The Best Start for Life: A Vision for the 1,001 Critical Days

Publisher:

The Early Years Healthy Development Review led by Andrea Leadsom

Publication Date:

25th March 2021

Summary:

This review was conducted to improve ‘the health and development outcomes for babies in England.’ The central theme of the review centres on ensuring that critical support is provided for babies and parents in the first 1001 days after birth, as this time period is when ‘the building blocks for lifelong emotional and physical health are laid down.’ Support in the 1001 days must be improved to provide 0-2 year olds with the best ‘Start for Life’ and so support services must be easily accessible, joined-up and committed to by volunteers, early years’ charities and professionals alike. Six recommendations called ‘action areas’ are laid out to increase families’ access to needed services and to better connect any current community services available for families. Importantly, the review champions the family hubs model, recommending its expansion, as a welcoming place for families to access Start for Life services.

Quote Our vision is for Family Hubs to be welcoming, family-focused centres for every new family during pregnancy and beyond. Local Family Hub networks may consist of both physical and virtual places where services to support families come together… A successful Family Hub would be a place for families to go for advice and for information about services they might need when they’re having a difficult time.

Planning Early Childhood Services in 2020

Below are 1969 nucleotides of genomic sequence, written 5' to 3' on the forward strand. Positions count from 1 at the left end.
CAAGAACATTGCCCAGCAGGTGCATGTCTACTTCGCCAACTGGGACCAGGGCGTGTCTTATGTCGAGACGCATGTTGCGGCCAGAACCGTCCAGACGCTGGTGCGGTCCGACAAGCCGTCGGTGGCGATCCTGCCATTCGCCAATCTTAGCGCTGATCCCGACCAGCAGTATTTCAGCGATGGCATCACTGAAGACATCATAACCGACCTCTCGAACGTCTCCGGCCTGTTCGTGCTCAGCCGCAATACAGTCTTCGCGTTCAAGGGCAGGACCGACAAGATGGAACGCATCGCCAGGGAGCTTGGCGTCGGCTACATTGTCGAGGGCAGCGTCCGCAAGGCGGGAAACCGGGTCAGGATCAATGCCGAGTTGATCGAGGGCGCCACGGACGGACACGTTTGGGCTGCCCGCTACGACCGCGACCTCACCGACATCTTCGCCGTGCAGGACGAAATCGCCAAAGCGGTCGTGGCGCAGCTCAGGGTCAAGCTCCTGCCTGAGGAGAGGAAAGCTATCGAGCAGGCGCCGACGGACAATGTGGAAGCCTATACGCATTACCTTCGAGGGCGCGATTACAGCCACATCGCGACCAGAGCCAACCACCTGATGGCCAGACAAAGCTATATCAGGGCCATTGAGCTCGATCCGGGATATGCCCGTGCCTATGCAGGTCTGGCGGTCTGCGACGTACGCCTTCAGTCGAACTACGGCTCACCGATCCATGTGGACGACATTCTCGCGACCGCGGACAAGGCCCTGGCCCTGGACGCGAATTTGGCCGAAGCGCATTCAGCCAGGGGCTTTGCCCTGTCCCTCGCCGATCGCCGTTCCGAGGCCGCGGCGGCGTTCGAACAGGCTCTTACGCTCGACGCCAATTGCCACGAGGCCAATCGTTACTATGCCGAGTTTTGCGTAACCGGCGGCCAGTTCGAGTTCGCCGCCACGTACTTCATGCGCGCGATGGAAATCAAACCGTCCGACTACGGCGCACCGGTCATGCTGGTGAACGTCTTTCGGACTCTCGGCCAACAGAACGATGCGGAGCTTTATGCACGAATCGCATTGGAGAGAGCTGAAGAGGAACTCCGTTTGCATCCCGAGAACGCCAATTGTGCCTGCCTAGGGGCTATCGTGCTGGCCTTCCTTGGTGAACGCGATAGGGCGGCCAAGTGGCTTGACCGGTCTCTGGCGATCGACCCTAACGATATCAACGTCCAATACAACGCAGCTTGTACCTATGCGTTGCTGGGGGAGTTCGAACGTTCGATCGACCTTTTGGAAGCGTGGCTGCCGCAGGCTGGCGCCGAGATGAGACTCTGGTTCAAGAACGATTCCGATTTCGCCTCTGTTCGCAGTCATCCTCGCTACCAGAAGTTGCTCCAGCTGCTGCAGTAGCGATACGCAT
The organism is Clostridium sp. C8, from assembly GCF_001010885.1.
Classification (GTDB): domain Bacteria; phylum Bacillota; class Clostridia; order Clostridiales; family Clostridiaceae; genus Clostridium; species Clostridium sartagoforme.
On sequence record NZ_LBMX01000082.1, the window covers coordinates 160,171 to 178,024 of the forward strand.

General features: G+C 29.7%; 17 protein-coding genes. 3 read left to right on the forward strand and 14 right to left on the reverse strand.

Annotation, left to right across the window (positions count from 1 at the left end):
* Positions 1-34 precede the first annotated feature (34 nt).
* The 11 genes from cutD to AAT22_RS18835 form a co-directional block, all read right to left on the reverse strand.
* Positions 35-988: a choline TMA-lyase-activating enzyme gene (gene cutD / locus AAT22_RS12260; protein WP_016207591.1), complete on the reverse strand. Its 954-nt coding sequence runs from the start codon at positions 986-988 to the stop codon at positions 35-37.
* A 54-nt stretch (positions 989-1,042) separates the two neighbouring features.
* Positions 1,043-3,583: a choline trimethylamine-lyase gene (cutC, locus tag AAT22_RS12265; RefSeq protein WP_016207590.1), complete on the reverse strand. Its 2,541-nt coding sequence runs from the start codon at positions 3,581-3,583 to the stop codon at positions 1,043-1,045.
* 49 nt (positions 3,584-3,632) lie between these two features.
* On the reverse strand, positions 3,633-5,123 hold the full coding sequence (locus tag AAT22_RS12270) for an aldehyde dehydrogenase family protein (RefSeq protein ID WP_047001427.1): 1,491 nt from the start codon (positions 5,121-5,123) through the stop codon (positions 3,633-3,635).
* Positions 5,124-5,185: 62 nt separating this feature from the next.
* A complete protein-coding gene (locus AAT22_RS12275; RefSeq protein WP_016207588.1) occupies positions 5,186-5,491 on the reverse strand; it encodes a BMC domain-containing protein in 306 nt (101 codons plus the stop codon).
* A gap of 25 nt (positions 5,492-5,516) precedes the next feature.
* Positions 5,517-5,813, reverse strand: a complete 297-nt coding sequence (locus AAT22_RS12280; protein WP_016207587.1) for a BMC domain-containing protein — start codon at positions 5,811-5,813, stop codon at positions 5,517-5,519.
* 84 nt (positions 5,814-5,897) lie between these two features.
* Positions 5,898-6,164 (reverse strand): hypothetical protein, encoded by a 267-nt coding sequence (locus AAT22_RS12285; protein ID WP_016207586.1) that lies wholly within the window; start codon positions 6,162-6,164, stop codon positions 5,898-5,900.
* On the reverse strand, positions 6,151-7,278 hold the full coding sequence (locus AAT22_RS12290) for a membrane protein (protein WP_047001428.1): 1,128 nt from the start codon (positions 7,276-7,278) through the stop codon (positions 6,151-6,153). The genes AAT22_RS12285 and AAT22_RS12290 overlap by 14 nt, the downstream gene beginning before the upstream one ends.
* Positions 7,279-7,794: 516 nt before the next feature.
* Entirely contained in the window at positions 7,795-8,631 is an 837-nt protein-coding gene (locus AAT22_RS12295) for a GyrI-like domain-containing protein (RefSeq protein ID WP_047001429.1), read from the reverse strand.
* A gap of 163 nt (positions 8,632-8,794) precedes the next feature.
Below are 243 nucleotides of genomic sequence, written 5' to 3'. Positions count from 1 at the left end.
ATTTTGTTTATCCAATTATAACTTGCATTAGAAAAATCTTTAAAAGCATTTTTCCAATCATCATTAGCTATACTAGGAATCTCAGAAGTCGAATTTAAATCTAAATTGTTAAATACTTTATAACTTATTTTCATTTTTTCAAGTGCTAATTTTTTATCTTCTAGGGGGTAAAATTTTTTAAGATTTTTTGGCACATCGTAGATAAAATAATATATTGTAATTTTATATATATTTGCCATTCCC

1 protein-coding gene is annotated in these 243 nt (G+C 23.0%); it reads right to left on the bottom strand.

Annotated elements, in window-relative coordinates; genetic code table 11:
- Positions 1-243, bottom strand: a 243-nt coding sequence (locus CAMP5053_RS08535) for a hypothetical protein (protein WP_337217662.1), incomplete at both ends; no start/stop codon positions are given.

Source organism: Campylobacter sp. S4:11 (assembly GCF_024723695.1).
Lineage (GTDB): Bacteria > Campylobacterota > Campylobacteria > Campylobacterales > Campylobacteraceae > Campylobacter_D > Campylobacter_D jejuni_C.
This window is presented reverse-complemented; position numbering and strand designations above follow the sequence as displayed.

Publisher:

Early Intervention Foundation

Publication Date:

November 2020

Summary:

The aim of this review, commissioned from the EIF by the Department for Education, is to understand contemporary local practice in children’s centres and family hubs and explore how far this and existing research can guide future development. Key messages include the need to be clear about what a local area is seeking to achieve through its early childhood services and then design them in a way likely to achieve this purpose; the importance of sharing local practice and experimentation as there is a strong appetite for peer-to-peer learning opportunities; and an emphasis on effective local planning and implementation. 

Quote There is a logical case for more holistic and joined-up approaches to delivering area-based family services, which responds to concerns about a lack of service integration and artificial service boundaries...the next step is to test this theoretical case through robust evaluation.